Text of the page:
Page 24: of Marine Technology Magazine (October 2012)

Ocean Observation: Gliders, buoys & sub surface monitoring networks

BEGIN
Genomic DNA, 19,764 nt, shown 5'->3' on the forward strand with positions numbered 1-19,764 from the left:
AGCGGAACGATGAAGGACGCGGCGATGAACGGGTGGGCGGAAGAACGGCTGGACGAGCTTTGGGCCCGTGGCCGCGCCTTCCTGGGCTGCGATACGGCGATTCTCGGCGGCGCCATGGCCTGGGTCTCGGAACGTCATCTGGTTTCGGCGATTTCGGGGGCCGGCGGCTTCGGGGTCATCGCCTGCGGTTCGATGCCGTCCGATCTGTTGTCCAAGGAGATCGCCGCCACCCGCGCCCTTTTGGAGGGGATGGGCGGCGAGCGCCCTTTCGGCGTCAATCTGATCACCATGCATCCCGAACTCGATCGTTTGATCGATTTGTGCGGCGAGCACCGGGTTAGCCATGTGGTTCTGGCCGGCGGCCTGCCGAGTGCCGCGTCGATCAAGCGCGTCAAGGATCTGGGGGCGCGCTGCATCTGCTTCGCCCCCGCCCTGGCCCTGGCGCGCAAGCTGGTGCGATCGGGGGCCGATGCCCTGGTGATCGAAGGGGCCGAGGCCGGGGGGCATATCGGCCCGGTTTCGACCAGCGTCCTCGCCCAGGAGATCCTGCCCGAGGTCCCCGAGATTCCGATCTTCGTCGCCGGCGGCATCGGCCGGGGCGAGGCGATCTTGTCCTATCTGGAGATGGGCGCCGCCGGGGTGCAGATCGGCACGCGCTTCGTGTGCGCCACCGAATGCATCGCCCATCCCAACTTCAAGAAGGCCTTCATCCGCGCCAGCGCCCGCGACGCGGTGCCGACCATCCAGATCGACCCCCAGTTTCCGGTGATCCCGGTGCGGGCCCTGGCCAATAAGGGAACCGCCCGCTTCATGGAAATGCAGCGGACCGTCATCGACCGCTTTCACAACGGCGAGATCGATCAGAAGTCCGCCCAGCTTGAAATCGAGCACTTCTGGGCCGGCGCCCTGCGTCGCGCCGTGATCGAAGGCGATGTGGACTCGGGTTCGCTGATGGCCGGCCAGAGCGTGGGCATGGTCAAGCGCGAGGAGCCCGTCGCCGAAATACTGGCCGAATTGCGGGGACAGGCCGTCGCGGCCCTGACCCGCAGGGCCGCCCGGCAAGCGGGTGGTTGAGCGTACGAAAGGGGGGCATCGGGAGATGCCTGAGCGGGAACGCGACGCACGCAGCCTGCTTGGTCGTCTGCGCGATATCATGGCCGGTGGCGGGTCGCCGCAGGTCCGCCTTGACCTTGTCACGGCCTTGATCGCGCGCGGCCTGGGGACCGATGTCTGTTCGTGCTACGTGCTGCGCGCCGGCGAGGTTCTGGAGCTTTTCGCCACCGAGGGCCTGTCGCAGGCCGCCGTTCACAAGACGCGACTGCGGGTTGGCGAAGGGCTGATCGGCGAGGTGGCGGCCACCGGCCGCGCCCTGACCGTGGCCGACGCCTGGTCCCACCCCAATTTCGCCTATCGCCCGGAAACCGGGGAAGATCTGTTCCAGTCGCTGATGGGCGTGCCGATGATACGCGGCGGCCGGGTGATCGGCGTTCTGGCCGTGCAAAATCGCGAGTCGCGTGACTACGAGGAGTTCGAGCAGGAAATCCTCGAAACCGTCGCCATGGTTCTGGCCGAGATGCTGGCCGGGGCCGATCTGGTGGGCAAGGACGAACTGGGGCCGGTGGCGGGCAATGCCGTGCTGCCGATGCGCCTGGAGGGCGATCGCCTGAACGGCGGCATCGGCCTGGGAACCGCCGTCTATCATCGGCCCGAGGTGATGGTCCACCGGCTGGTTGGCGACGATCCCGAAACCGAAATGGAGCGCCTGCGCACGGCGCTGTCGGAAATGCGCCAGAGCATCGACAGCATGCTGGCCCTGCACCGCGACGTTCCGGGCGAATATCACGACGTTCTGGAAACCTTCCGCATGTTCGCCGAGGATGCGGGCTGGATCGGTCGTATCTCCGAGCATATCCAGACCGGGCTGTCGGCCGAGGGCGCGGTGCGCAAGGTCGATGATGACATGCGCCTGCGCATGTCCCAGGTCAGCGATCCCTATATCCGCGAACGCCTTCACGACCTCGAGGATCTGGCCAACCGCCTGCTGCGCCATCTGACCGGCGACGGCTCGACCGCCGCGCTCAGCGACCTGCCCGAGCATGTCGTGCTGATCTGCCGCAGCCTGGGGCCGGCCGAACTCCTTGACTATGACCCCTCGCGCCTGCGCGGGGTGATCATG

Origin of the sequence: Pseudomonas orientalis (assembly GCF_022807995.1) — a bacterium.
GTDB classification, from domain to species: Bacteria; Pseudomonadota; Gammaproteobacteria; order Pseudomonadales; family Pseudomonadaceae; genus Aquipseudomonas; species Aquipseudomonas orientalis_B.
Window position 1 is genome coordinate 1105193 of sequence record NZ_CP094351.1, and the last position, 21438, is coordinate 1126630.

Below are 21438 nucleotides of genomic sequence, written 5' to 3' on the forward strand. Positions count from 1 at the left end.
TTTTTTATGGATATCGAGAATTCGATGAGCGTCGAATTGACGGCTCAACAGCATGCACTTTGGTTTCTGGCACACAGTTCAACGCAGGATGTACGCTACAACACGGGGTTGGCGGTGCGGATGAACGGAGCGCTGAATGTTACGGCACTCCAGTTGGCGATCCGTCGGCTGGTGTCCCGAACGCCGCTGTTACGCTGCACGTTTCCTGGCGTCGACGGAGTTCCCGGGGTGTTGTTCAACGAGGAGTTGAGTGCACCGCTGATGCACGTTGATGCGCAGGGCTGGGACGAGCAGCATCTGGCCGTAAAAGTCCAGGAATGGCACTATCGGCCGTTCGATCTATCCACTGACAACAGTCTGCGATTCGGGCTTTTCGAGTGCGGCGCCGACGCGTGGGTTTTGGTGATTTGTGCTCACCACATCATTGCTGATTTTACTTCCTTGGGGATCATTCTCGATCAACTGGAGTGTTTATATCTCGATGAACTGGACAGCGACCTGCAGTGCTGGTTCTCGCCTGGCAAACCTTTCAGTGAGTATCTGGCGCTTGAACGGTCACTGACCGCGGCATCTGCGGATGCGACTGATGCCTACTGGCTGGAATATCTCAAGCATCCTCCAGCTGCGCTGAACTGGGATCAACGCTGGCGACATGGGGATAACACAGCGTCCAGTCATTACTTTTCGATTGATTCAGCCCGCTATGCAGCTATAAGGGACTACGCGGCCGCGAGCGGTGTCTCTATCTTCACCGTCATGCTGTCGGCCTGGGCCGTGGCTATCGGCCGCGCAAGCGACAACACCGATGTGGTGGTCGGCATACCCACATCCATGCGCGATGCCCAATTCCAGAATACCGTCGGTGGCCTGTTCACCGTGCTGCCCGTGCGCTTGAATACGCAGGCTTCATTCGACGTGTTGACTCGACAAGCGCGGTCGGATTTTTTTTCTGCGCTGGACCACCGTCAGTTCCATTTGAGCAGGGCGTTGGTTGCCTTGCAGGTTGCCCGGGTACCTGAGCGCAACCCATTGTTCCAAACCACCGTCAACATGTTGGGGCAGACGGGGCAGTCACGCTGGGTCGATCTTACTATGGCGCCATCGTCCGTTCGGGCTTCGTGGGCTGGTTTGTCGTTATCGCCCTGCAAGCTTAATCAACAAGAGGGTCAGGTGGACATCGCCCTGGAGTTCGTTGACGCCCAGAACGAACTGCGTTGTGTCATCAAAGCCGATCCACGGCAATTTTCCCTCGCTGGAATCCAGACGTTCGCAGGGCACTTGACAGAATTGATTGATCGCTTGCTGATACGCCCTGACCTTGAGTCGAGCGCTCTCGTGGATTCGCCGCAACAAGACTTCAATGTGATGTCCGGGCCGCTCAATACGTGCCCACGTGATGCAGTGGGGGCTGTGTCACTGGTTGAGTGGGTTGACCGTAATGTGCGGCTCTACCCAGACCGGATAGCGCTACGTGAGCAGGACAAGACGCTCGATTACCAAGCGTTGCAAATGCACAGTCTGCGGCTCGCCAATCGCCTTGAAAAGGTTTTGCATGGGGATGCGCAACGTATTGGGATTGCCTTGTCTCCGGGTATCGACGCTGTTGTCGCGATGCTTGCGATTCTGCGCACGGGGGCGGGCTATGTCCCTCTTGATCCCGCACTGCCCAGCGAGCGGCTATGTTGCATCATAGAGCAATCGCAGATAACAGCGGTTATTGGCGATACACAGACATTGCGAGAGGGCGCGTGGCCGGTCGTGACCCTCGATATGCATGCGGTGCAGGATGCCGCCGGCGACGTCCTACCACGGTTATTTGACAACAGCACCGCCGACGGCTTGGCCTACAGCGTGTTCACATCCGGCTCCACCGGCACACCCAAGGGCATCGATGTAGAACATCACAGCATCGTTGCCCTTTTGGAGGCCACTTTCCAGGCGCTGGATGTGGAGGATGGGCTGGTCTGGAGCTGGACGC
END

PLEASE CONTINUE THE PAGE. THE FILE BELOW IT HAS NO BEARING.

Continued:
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Forensics where many cases are now being presented to a judge who has little or no experience of being at sea. This lack of marine knowledge can often hinder a case, especially if the evidence being presented is technically complex, subjective, or insub- stantial due to the use of basic assessment techniques. Harnessing sophisticated technologies such as simulation and 3D animation within complex marine investigations can be the difference between winning and losing a case. Ulti- mately, technology can help to minimize the level of uncer- tainty and provide more robust evidence to courts and arbitra- tion panels. So what are these technologies and how much of an impact can they have? Although laboratory testing has been around for many years, the advanced quality and the level of testing is most certainly noteworthy. For example, if we are looking to detect possible chemical contaminants for a particular case, 10 years ago we would be able to measure in parts per million. Today, through cutting edge technology and equipment we are able to mea-sure in parts per billion, therefore the level of accuracy when determining possible contaminants is far greater. The ability to evaluate ship motions by carrying out computer modelling or tank testing is also of signiÞ cant advantage, providing ad- ditional assurances that the conclusions reached are indeed correct and accurate. Determining the actual ship behavior at the time of the collision or incident through innovative simula- tion techniques can provide the courts with a real appreciation of the conditions the ship experienced. By using the vesselÕs recordings, AIS data (Automatic IdentiÞ cation Systems) and environmental data (wind, current, sea state etc.), this infor- mation can be directly plugged into a model which simulates The authors (left) Jeroen De Haas, MD, BMT De Beer and (right) Han Wensink, MD , BMT ARGOSS stress how modern methods such as simulation techniques can allow ac-curate reconstruction of incidents with the ability to reduce risk and uncertainty. They also highlight the importance of understanding the metocean (wind, wave and cur- rent) conditions at the time of the incident.October 201224 MTRMTR #8 (18-33).indd 24MTR #8 (18-33).indd 2410/3/2012 9:43:59 AM10/3/2012 9:43:59 AM

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